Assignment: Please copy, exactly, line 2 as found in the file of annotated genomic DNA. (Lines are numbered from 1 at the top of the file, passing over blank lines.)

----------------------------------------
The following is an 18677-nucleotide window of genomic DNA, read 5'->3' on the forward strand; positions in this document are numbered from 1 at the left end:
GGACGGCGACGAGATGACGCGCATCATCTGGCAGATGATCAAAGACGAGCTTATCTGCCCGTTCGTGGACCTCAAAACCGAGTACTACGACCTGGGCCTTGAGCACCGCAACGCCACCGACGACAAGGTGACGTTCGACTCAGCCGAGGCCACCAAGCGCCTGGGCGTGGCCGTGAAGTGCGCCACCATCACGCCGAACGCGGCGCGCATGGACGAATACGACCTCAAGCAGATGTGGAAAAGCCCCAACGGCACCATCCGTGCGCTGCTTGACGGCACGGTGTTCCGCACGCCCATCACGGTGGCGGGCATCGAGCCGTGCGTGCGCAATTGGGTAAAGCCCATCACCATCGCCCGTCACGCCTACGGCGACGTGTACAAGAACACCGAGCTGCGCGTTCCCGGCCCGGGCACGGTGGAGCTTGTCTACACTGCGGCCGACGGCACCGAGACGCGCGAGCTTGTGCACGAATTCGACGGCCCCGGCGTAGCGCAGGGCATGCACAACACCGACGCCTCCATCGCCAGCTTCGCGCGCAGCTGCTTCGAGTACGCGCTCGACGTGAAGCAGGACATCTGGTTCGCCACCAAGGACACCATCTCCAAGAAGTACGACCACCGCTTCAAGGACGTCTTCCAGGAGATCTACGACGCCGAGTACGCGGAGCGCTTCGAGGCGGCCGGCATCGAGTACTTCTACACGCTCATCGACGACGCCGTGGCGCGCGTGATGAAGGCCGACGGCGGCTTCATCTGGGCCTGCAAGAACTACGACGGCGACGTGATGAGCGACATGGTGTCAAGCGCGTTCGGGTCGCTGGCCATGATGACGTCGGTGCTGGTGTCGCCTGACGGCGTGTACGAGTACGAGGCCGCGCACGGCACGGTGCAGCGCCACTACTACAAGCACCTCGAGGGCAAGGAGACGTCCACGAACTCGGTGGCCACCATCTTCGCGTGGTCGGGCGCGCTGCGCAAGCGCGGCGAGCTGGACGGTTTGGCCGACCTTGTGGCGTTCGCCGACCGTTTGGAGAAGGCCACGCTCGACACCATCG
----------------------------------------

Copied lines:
GGACGGCGACGAGATGACGCGCATCATCTGGCAGATGATCAAAGACGAGCTTATCTGCCCGTTCGTGGACCTCAAAACCGAGTACTACGACCTGGGCCTTGAGCACCGCAACGCCACCGACGACAAGGTGACGTTCGACTCAGCCGAGGCCACCAAGCGCCTGGGCGTGGCCGTGAAGTGCGCCACCATCACGCCGAACGCGGCGCGCATGGACGAATACGACCTCAAGCAGATGTGGAAAAGCCCCAACGGCACCATCCGTGCGCTGCTTGACGGCACGGTGTTCCGCACGCCCATCACGGTGGCGGGCATCGAGCCGTGCGTGCGCAATTGGGTAAAGCCCATCACCATCGCCCGTCACGCCTACGGCGACGTGTACAAGAACACCGAGCTGCGCGTTCCCGGCCCGGGCACGGTGGAGCTTGTCTACACTGCGGCCGACGGCACCGAGACGCGCGAGCTTGTGCACGAATTCGACGGCCCCGGCGTAGCGCAGGGCATGCACAACACCGACGCCTCCATCGCCAGCTTCGCGCGCAGCTGCTTCGAGTACGCGCTCGACGTGAAGCAGGACATCTGGTTCGCCACCAAGGACACCATCTCCAAGAAGTACGACCACCGCTTCAAGGACGTCTTCCAGGAGATCTACGACGCCGAGTACGCGGAGCGCTTCGAGGCGGCCGGCATCGAGTACTTCTACACGCTCATCGACGACGCCGTGGCGCGCGTGATGAAGGCCGACGGCGGCTTCATCTGGGCCTGCAAGAACTACGACGGCGACGTGATGAGCGACATGGTGTCAAGCGCGTTCGGGTCGCTGGCCATGATGACGTCGGTGCTGGTGTCGCCTGACGGCGTGTACGAGTACGAGGCCGCGCACGGCACGGTGCAGCGCCACTACTACAAGCACCTCGAGGGCAAGGAGACGTCCACGAACTCGGTGGCCACCATCTTCGCGTGGTCGGGCGCGCTGCGCAAGCGCGGCGAGCTGGACGGTTTGGCCGACCTTGTGGCGTTCGCCGACCGTTTGGAGAAGGCCACGCTCGACACCATCG